For the second straight night the Red Sox’ hitters had no answer for the Angels’ pitchers, and for the second straight night the Angels won convincingly. Speed and timely hitting did it this time, with a Howie Kendrick steal followed up by Maicer Izturis’ poking one through the right side, followed by an Izturis steal, followed by a HBP and a triple and that was all she wrote. The Angels are up 2-0 heading back to Boston, and while the 2004 ALCS was nice and everything, miracles like that don’t grow on trees. Boston is on the brink of oblivion, and they know it.
Evidence: Francona plans to bring Jon Lester back for Game 4 — if there is a Game 4 — on short rest. Beckett would get the same short rest in the unlikely event of a Game 5. Lester has pitched on short rest only once in his career, allowing four runs (including two homers) over five innings on April 23, 2008. Oh, and that was against the Angels. Beckett last pitched on short rest in September of 2004 against the Expos. He had better results: 7 IP, 4 H, 1 ER 8K and the win. You probably don’t remember that one as much as his only other time starting on short rest.
Generally speaking, though, it’s a sucker’s bet to throw a starter on three days’ rest in the playoffs. Teams have done it 72 times since the three-tier playoff system kicked off in 1995. Those teams have lost 45 of those games and have won only 27. Indeed, teams have lost eight of the last ten times a manager was desperate enough to start a guy on three days rest in the postseason.
But maybe it works if a team is really, really desperate: you’ll recall that the Red Sox started Derek Lowe on two days rest in Game 7 of the 2004 ALCS against Yankees. That worked out pretty well.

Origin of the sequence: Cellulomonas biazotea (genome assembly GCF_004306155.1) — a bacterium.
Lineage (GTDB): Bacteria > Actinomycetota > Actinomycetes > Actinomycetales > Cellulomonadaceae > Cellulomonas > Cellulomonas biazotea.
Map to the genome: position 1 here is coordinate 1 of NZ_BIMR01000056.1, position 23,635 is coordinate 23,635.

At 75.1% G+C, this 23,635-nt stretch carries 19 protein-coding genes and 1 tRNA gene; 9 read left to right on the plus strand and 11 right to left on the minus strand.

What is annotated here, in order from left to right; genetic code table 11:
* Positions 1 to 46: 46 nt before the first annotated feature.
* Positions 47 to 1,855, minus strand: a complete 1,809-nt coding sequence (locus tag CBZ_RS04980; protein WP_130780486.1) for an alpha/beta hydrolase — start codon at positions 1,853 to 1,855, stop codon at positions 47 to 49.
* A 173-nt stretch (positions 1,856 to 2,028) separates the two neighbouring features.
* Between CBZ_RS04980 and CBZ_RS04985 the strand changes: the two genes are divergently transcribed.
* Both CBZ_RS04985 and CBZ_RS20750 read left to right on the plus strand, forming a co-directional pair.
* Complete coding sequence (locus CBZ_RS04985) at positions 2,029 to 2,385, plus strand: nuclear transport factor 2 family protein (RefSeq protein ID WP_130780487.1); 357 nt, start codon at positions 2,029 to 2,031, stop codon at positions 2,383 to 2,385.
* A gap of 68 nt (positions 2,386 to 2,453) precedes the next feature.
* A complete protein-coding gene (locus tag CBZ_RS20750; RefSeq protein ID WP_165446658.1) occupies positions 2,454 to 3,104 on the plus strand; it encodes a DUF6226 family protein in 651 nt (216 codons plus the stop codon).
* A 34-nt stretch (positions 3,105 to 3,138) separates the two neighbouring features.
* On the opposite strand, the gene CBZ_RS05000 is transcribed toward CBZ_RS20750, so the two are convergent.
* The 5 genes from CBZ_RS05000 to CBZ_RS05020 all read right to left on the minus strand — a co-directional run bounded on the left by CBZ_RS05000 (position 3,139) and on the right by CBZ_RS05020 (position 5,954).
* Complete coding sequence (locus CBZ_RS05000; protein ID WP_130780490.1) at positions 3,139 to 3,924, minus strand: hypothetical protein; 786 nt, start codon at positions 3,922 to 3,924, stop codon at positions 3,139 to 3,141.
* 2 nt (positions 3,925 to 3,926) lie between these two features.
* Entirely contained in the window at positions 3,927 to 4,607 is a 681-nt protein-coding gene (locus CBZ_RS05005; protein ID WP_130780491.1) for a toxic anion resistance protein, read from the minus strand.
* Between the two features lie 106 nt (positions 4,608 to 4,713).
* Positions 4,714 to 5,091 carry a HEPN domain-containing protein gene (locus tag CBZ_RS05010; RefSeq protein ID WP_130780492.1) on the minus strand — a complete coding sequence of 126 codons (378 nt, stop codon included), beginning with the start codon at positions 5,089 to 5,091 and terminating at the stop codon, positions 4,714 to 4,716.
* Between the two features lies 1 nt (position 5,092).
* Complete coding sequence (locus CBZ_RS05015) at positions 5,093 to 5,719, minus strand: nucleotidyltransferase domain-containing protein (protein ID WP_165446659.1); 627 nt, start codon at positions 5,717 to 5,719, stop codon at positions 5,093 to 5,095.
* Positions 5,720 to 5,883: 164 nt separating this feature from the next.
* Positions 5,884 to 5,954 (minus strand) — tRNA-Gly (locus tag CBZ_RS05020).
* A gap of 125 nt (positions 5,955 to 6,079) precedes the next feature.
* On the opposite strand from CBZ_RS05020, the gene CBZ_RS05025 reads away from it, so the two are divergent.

On Monday, Baseball America reported that MLB is prepared to expand to Portland and Montreal. We talked about that at length yesterday. One of the most common responses to that piece has been “Portland? Really?”
There’s good reason for that response. Baseball-to-Portland has been talked about for years, but there has never been any real traction. Past initiatives have failed, significant public funding for a stadium seems to be a political impossibility and, heck, Portland wasn’t even interested in keeping its Triple-A team, turning its stadium into a much more successful soccer venue and not missing the Beavers all that much.
It would seem, however, that the reports are not mere speculation and there is a genuine baseball-to-Portland initiative afoot once again. From the Oregonian:
On Tuesday, former Trail Blazers broadcaster Mike Barrett confirmed to The Oregonian/OregonLive that he is part of the Portland group.
“I am officially involved with a campaign to bring Major League Baseball and a stadium development to Portland,” Barrett said. “There is also a formally organized, sophisticated and seasoned management group running this initiative. We will keep you fully apprised of any/all developments as this project progresses.”
One guy — a broadcaster no less — saying he’s part of a group is not exactly a major needle-mover, of course. But it does contrast with past Portland initiatives that have been well-publicized grassroots affairs. While those may have been more broad-based and while their public nature may have provided some refreshing transparency, the simple fact of professional sports ownership in the 21st century is that well-monied groups who play things close to the vest are more likely to make waves. We’re in an age when technocratic hedge fund-type guys make things happen in this arena, not in an age when flamboyant public personalities do.
None of which is to say that baseball in Portland is a lock or that expansion anywhere is a short term proposition. It’s just to note that, yeah, there is a bit more going on, it seems, than just pointing at a map and saying “yeah, a team would make sense here.”